Image of the Month - January
Fire and Sandstone
Fire and Sandstone, Central Highlands, Queensland
A fire burning in Central Queensland is captured by this Landsat image from early December 2012. The main fire can be seen in the upper central part of the image, while smaller fires are visible towards the right edge of the image. Smoke spreads to the south from the main fire, while haze from other distant fires can be seen as a blue tinge in the top centre of the image. The darker area to the south of the main fire front is an area of burned vegetation known as a fire scar. Scientists analyse satellite imagery across Queensland to detect these dark areas and map fire scars.
The spectral bands used in this false-colour image were selected to highlight the fire activity – 7 (mid infrared), 4 (infrared) and 1 (visible blue). The mid infrared band is useful for highlighting relatively hot areas, including active fires. The visible blue band is useful for identifying smoke haze and shows that the wind is blowing towards the south.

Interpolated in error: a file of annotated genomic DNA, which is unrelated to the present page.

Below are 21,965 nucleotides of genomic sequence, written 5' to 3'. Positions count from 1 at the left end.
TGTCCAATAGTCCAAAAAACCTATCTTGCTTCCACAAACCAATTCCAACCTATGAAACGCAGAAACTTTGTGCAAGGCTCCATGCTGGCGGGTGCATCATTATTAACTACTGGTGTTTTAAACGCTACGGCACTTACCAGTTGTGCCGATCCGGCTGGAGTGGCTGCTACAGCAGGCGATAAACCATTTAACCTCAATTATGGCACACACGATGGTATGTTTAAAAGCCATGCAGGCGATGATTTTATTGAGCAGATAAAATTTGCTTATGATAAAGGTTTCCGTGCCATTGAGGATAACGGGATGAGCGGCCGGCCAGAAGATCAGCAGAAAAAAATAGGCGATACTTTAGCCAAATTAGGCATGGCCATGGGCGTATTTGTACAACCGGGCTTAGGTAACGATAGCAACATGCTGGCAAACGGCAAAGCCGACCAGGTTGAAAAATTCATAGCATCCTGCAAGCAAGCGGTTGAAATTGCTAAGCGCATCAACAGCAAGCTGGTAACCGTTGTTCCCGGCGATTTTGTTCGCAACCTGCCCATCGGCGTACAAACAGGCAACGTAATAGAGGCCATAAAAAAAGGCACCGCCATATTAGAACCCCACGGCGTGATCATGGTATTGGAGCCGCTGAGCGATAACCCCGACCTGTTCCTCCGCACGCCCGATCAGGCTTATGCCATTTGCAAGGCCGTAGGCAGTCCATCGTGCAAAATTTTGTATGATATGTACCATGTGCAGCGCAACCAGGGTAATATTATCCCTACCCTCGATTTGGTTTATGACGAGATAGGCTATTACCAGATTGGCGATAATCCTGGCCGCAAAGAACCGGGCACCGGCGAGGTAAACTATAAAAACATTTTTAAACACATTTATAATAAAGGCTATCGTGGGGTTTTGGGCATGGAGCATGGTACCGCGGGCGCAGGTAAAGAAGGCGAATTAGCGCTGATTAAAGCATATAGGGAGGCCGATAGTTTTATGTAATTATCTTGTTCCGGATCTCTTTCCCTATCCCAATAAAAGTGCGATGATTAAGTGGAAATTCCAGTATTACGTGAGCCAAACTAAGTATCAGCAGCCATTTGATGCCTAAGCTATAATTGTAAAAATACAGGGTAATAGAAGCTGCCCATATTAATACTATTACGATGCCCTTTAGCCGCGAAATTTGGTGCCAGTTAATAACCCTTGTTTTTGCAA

As well as the fire, this image shows a number of features of this rugged landscape approximately 60km north-west of Injune. On the left side of the image, the Dawson River can be seen as a snaking white line as it cuts through the thick Precipice Sandstone. This sandstone in Expedition National Park is the same rock formation found in the high white cliffs of nearby Carnarvon Gorge. A more easily eroded rock formation is present in the lower right part of the image, where the river flows through a broader valley. In the lower left part of the image, there are several small, bright rectangular areas connected by a network of tracks in Beilba State Forest. These characteristic clearings are for coal seam gas wells.
This Landsat 7 image from 2 December 2012 was supplied by the United States Geological Survey and processed by the Queensland Government Remote Sensing Centre. The Centre maps the bushfire history of Queensland using Landsat satellite imagery. Scientists and fire practitioners use fire scar mapping to help assess the likely pattern of future bushfires.
Department of National Parks, Recreation, Sport and Racing (2011) Expedition National Park http://www.nprsr.qld.gov.au/parks/expedition/index.html
Willmott, W. (2006) ‘Rocks and Landscapes of the National Parks of Central Queensland’ Geological Society of Australia, Queensland Division: Brisbane
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Last updated 9 January 2013